Kids struggle with this topic. They find the area by adding all the sides and multiply to find the perimeter… Or worse they add then multiply in a complex calculation! Now I’m not saying i’ve cracked it using the resource below my kids have spent the week wrestling with challenging questions that has had them deeply engaged and discussing the two to an extent that I hope will mean long term gain.
Blank 100 grid game
I’m finding more and more uses for a blank 100 number grid and this wee game is fast becoming my S1’s favourite. In pairs, pupils are given a blank 100 grid, two different coloured pencils and two dice. They take turns to roll and what ever numbers they are given they have to draw a rectangle with those dimensions on the grid e.g. if they roll a 4 and a 3 they’d draw a four by three (or three by four) rectangle. Play until grid is complete – winner has most squares coloured in or for a twist – whoever draws the last rectangle.
What do the pupils learn from this?
- Simple motor skills of using a ruler
- Simple counting – it’s amazing how the really poor kids will draw a five by three instead of four by three because they don’t count the first box as “it belongs to the three boxes”
- Timestables – kinesthetic practice of 4 x 3 etc.
- Strategy – where to put the rectangles on the grids
- Probability – some numbers come up more than others – so they say – investigations to be pursued!
- Area of a rectangle – by default and without mentioning it for the first few weeks of playing the game… Bonus!!!
Extensions I have been mulling over and will look to introduce this week are:
- Add the numbers instead of multiply to give area and pupils will have to decide the rectangle dimensions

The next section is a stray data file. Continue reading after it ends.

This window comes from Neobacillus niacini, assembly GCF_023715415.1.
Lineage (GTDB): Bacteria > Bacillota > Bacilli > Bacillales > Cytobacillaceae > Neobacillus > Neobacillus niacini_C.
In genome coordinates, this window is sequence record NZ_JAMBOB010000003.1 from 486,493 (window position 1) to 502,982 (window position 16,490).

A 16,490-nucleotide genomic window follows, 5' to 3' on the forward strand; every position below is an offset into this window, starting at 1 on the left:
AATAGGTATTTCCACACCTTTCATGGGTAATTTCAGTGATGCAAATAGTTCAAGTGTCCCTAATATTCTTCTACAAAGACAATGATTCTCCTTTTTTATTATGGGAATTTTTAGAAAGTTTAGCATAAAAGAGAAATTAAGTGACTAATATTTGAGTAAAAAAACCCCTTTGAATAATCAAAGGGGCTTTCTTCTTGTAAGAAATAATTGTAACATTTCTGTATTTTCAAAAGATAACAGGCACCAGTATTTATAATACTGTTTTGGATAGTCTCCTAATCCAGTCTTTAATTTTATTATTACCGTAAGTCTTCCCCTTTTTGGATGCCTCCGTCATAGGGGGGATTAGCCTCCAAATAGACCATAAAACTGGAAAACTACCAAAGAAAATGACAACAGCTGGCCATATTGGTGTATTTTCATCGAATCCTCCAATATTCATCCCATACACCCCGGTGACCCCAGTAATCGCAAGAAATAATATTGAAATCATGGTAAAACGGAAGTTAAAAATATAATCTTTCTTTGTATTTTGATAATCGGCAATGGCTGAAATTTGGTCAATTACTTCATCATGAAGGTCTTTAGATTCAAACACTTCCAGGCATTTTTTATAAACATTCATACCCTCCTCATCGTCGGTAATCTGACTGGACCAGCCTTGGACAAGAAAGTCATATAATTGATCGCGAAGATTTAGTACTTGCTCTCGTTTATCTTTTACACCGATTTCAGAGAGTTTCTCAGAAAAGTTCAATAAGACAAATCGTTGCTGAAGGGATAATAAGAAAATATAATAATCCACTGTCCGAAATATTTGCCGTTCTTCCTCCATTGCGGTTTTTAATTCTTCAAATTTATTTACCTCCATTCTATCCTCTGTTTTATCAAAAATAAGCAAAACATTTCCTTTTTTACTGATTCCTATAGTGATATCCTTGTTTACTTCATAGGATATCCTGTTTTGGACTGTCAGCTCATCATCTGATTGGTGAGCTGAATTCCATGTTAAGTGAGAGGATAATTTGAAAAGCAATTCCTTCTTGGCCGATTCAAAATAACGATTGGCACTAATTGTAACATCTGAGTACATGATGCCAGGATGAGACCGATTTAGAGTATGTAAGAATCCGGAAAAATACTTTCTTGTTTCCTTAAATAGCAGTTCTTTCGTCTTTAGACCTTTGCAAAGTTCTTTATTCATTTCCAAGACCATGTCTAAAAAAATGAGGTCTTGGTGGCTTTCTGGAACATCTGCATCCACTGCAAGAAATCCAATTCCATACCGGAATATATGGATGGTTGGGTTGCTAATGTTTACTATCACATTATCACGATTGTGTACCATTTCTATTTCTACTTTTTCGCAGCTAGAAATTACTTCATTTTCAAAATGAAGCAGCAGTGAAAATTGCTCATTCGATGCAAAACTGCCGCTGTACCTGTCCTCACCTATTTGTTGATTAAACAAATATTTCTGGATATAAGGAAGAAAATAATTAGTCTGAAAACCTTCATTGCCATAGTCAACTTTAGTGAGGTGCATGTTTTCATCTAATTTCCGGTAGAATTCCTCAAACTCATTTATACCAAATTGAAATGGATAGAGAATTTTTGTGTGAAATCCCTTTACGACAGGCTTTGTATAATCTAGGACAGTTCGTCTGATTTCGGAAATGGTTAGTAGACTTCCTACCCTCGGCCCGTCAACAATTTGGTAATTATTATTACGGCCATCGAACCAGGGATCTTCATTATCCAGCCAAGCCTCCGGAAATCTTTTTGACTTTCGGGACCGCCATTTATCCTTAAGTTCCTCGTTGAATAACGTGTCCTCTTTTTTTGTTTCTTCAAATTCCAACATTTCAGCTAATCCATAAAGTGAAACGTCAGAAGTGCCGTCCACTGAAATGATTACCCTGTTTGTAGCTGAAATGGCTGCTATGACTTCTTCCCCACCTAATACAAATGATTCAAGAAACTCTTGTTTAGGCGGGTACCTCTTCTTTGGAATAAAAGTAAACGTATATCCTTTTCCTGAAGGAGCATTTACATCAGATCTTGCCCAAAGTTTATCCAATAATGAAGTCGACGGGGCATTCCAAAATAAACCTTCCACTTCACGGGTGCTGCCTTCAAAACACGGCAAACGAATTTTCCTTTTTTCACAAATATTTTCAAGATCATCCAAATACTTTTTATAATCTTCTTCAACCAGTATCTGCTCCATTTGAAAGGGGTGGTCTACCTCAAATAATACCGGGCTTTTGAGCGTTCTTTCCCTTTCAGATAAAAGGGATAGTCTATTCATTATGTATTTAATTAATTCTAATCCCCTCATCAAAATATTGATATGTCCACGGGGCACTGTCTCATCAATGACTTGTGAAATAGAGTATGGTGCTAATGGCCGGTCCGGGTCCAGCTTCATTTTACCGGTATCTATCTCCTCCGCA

- Use of half squares
- Don’t need to draw rectangles
- The number from the dice (added or multiplied) has to be the perimeter
Here is a blank 100 grid sheet if you fancy giving this a go.
With all the kids practice of area of a rectangle within the game it seemed appropriate not to get them doing a simple textbook exercise so I had a look on my hard drive and found this beauty of a worksheet:
The kids worked in pairs trying to come up with rectangles and other shapes which would meet the criteria asked of them which resulted in far more practice of area and perimeter calculations than would’ve been carried out if they were doing a straightforward ‘find the area/perimeter’ type worksheet/exercise. More than that though; my kids showed great resilience and the ‘have-a-go’ attitude that I’ve been wanting to see for months!
They drew lots of shapes and started to think about half squares (I could’ve jumped on this, went off on a tangent and talked about Pythagoras’ Theorem but instead I just told them the length of diagonal was 1.4 and built the suspense of “we’ll learn how to work this out for ourselves next year”) and some kids got very creative with their shapes e.g. one pupil drew a robot where squares were removed from rectangle head to make area less without effecting perimeter.
They might not have twigged onto logical processes that some of their peers in higher sets would have; they were mostly using blind luck and trial and error but they were thinking about what they were doing and noticing some patterns and that’s all I ever want from my kids 🙂
All in all, they’ll probably still get mixed up between working out area and perimeter but they’ve had more practice using these two resources with not a bored sigh heard all week. I’m calling that a success.